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I am following a Fortran tutorial, however the below code does not seem to work. I am trying to read a 2 digit number from command line, however I get the error UNIT specification at "TRIM(buffer)" must be an INTEGER expression or a CHARACTER variable.

INTEGER :: number
CHARACTER(LEN=20) :: buffer

buffer = ""
READ(TRIM(buffer), FMT="(I2)") number

So the issue as I understand it, is that READ is not sure that the output of TRIM will return a CHARACTER value. Can I somehow declare that it is a CHARACTER or is there another way of getting around this issue?

For what it is worth I am using gfortran.

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1 Answer 1

up vote 2 down vote accepted

TRIM(buffer) indeed returns a character value. This is, however, an expression and not a variable. As the error message suggests, an expression is fine for giving a unit number, but in the case of reading from a character, a variable is required.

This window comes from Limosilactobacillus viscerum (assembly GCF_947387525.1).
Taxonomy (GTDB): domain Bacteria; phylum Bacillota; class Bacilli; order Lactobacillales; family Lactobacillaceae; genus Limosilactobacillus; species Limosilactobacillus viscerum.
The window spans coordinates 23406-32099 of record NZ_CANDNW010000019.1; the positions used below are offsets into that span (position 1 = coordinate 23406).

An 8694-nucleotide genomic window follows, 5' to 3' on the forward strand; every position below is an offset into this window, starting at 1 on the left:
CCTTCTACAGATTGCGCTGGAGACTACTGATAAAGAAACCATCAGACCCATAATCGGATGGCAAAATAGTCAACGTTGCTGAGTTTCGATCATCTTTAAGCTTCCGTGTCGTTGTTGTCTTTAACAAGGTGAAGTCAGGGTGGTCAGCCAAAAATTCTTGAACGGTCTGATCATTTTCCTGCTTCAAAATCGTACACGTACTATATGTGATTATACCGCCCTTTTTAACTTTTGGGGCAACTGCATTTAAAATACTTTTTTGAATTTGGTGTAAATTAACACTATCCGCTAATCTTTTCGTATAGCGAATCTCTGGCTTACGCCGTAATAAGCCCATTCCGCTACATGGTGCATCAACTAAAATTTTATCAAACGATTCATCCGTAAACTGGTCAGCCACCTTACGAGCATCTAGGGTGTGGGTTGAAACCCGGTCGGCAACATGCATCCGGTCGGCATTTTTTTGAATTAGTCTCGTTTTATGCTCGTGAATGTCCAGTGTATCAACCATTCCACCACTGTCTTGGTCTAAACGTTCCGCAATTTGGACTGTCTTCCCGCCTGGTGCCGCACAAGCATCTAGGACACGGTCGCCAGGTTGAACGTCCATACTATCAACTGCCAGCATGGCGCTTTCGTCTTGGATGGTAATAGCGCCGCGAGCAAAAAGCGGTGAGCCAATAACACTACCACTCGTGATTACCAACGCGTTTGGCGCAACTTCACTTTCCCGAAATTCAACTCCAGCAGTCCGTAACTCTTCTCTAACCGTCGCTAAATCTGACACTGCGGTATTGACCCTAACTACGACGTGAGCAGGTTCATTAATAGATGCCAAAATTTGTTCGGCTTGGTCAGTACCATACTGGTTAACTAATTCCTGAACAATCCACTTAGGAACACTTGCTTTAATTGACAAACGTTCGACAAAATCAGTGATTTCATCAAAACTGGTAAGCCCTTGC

As TRIM will act merely to provide a value with the trailing spaces stripped from buffer, this isn't needed: the spaces won't affect the reading. Instead, just go for

read(buffer, '(I2)') number

or even

read(buffer(1:2), '(I2)') number

More generally, a more complicated character expression can be assigned to a variable and this latter variable used in the read context.

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Excellent, thanks! –  User Jul 30 '14 at 16:24

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